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People who say it cannot be done should not interrupt those who are doing it. Welcome to From On High.

Sunday, September 28, 2008

That's Cold, Man

Odd. I don't remember reading about this in the mainstream press:
Family Told Obama NOT To Wear Soldier Son's Bracelet... Where is Media?
By Warner Todd Huston, Newsbusters

Barack Obama played the "me too" game during the Friday debates on September 26 after Senator John McCain mentioned that he was wearing a bracelet with the name of Cpl. Matthew Stanley, a resident of New Hampshire and a soldier that lost his life in Iraq in 2006. Obama said that he too had a bracelet. After fumbling and straining to remember the name, he revealed that his had the name of Sergeant Ryan David Jopek of Merrill, Wisconsin.

Shockingly, however, Madison resident Brian Jopek, the father of Ryan Jopek, the young soldier who tragically lost his life to a roadside bomb in 2006, recently said on a Wisconsin Public Radio show that his family had asked Barack Obama to stop wearing the bracelet with his son's name on it. Yet Obama continues to do so despite the wishes of the family. (link)
Abusing our honored dead to score political points. It doesn't get much lower than that.

Hat tip to Carl at Spark It Up!!!

Hey, Fool

We here in Southwest Virginia suffer from a host of maladies. The implosion of the manufacturing sector being at the top of the list. But it's those maladies that are self-induced that piss me off. Starting with the oxycontin and meth epidemics. To the scourge of broken families. To the general lack of interest in the quality of education of our youth. To an annoying acceptance of - resignation toward - our woefully inept political leadership in this region.

Most irritating of all? You people ever heard of the concept of ... GARBAGE CAN?
Volunteers Clean 5½ Tons Of Trash From Beaver Creek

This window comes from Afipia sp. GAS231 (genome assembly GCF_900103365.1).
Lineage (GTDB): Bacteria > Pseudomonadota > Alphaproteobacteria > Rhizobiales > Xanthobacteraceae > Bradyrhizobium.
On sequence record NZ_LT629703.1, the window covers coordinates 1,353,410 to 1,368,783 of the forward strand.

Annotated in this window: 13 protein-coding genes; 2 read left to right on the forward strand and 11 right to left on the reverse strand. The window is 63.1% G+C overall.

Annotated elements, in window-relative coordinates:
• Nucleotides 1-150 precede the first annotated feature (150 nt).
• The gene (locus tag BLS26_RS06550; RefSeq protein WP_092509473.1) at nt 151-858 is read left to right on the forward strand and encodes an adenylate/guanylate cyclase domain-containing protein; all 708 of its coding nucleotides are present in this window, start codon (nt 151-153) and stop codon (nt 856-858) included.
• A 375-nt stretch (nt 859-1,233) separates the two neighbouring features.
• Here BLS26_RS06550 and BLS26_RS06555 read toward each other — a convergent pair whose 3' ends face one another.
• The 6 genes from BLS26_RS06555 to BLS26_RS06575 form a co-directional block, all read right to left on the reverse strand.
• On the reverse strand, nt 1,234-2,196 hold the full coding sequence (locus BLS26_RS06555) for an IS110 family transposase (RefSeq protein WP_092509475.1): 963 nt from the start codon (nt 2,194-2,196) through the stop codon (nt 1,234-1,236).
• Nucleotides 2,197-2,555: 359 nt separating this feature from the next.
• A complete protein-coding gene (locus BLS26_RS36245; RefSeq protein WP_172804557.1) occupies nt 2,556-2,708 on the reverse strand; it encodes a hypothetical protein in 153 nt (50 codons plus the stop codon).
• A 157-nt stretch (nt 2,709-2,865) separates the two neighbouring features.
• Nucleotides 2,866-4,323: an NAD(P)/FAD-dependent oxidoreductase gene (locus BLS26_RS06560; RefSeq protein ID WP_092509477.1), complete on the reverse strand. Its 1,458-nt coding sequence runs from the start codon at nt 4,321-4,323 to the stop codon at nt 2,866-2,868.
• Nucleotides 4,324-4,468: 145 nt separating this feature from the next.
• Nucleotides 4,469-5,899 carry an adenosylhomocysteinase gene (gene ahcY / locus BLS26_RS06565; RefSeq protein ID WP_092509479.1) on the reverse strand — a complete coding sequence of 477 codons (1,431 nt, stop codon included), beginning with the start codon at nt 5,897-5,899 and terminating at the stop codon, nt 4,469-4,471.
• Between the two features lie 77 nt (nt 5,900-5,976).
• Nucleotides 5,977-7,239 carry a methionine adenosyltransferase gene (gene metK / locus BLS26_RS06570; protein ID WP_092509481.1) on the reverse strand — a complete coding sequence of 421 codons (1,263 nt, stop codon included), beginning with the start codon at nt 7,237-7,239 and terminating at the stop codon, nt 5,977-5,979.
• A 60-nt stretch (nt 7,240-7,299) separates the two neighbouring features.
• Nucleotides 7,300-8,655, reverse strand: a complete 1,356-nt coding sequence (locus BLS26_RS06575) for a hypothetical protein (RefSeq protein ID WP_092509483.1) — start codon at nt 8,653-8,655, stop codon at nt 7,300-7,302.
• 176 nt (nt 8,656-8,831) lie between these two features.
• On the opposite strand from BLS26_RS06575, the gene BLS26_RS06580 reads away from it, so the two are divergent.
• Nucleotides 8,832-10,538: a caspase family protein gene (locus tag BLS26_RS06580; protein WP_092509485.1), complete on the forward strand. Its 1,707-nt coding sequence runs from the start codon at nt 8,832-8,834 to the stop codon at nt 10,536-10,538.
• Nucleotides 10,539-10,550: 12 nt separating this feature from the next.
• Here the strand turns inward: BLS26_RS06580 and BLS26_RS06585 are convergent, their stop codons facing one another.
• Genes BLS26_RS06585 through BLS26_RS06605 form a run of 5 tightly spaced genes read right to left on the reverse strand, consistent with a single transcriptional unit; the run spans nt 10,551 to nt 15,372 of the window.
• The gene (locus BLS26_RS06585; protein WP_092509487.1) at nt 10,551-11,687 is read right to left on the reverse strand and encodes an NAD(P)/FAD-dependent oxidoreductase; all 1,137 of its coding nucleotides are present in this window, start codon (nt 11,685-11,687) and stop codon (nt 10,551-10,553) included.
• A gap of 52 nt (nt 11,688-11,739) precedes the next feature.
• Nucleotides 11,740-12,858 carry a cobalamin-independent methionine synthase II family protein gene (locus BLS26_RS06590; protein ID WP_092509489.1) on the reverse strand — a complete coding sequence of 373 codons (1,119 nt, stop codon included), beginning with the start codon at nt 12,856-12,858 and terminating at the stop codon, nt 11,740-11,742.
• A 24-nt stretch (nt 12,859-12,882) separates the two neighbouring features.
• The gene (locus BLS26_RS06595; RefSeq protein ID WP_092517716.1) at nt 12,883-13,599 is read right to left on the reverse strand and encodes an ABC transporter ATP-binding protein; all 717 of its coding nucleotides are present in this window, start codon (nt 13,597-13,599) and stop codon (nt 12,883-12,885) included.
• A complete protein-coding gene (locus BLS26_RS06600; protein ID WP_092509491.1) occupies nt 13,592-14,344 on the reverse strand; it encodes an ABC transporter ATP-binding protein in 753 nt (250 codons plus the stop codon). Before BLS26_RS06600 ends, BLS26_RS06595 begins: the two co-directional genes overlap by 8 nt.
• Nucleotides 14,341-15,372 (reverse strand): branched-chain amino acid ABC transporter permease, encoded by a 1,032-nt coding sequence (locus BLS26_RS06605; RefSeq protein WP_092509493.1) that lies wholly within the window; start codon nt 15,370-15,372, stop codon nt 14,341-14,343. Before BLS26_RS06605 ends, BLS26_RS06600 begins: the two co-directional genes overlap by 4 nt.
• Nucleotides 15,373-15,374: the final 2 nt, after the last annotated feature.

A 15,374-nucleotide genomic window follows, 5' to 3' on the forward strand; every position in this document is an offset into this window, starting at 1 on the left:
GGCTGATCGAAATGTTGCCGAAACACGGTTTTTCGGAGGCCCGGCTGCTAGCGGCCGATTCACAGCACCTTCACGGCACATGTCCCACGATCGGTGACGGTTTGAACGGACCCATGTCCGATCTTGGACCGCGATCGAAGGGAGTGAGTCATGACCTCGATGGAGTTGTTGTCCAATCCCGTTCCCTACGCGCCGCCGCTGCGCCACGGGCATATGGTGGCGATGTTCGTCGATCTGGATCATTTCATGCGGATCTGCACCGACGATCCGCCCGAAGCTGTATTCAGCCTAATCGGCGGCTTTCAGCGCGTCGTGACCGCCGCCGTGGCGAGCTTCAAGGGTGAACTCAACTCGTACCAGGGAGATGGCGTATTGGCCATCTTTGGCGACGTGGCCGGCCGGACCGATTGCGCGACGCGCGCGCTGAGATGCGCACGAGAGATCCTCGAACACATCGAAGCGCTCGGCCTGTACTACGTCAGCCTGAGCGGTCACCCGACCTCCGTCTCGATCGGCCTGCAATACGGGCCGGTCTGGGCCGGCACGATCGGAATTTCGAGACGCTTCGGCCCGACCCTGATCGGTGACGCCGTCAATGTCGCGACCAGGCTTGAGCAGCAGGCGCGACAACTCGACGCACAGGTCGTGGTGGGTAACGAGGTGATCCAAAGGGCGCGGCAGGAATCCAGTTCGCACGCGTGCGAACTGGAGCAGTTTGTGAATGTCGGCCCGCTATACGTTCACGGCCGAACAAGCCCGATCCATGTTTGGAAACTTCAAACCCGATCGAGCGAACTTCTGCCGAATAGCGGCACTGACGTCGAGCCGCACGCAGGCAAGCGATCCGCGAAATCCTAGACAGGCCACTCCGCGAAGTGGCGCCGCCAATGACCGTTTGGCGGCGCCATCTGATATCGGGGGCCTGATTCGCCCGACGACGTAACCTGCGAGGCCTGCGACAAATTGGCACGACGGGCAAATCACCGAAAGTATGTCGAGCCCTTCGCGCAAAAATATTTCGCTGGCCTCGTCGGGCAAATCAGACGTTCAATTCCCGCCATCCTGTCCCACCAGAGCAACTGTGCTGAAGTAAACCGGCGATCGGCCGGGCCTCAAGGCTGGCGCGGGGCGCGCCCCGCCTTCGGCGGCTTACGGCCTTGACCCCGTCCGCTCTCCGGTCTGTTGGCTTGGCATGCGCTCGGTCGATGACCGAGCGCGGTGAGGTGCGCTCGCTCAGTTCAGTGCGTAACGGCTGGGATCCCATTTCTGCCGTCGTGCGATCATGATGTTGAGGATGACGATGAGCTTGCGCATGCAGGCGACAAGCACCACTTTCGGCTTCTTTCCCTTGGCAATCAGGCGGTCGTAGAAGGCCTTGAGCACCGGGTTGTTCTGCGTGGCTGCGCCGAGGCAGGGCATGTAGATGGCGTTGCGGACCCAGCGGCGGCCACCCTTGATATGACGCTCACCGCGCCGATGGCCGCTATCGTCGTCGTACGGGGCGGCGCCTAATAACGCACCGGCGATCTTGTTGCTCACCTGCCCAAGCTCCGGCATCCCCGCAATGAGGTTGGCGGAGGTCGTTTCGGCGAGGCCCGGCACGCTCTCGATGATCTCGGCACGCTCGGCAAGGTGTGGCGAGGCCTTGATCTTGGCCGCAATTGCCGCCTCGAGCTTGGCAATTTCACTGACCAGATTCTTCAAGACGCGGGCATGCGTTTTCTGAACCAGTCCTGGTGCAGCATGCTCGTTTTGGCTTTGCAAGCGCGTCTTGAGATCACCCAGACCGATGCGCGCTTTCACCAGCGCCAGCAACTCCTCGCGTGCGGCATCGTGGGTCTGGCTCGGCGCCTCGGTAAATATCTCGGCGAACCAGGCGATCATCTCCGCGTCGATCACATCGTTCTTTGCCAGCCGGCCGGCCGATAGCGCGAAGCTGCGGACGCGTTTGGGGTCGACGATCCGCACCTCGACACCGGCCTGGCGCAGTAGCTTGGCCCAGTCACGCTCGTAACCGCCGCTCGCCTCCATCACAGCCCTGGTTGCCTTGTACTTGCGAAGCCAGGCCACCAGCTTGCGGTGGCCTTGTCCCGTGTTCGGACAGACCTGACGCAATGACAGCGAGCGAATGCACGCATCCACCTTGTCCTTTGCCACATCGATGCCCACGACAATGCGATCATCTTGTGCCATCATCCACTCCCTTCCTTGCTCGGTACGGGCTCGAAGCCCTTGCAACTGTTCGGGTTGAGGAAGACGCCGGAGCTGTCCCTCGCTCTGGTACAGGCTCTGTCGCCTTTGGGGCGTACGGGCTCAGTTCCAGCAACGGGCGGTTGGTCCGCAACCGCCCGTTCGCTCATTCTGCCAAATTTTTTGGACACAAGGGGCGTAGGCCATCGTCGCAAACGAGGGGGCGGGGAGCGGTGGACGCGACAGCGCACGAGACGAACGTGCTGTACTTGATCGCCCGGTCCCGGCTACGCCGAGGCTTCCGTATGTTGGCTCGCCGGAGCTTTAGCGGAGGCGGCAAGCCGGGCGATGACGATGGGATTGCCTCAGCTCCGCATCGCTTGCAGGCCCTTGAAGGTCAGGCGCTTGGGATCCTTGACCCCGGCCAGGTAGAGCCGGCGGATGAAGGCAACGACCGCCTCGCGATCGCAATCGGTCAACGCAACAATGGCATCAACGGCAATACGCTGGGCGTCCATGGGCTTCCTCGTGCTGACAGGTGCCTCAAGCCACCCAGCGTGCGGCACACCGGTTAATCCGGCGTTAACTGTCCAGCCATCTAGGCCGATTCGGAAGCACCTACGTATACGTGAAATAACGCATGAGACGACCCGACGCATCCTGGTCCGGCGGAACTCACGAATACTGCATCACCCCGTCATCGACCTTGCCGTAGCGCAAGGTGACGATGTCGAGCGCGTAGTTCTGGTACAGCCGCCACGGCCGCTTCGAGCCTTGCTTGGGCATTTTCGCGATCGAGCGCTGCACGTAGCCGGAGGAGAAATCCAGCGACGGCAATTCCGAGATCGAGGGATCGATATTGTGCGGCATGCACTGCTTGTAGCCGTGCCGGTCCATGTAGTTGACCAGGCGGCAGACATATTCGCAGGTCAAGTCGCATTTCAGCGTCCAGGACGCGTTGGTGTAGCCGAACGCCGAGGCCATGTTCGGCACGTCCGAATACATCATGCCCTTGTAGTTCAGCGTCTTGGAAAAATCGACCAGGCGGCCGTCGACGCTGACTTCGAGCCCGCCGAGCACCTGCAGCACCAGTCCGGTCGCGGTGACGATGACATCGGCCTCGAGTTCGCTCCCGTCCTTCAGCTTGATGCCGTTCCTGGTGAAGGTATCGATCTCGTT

By Amy Hunter, Reporter, Bristol Herald Courier

Nearly 200 people joined forces early Saturday and heaved 5½ tons of trash from the creek that runs through downtown Bristol.

“My best find was an old sleeping bag,” said Tom Hanlon, who came to the 9th annual Beaver Creek Cleanup at 9 a.m. Saturday with a group from Rivers Way Outdoor Center. “For me, it was a very satisfying moment – ’cause it was a big hunk of junk.”

Groups from various Bristol clubs and schools participated in the annual event put on by Keep Bristol Beautiful, said Genette Patton, who helped organize it. And despite the rain, Patton said this year’s turnout was even better than the year before.

“It’s been wonderful – in spite of the rain,” she said ... (link)
Wonderful? 5½ tons of refuse picked up along a short stretch of Beaver Creek? Picking up after those who were thoughtless enough and uncaring enough about their community to toss garbage into the local stream?

Wonderful ain't the word that pops into my mind, babe.*

A social psychologist will be able to relate the trashing of Southwest Virginia with the trashing of Southwest Virginians' personal lives. Whatever. I'm not of that profession.

All I know is this: Laws should be passed allowing for the police to shoot on sight anybody who blows his nose and tosses the booger-laced kleenex into Beaver Creek. Think we won't get people to better discipline themselves? (Well, those who survive the education process anyway).

Maybe then those same lowlifes will learn to get their kids to school on time. And maybe they'll quit smoking crap - and injecting crap - snorting crap - that impedes their ability to be human beings. Maybe they'll see that their children are properly fed and clothed. And maybe they'll start asking their congressman why he's been taking our money for two decades and has nothing to show for it? And maybe they'll start their own small businesses. And maybe there'll be a brighter future ...

* Sorry. I got carried away. She's doing the Lord's work.

Dan Doesn't Get It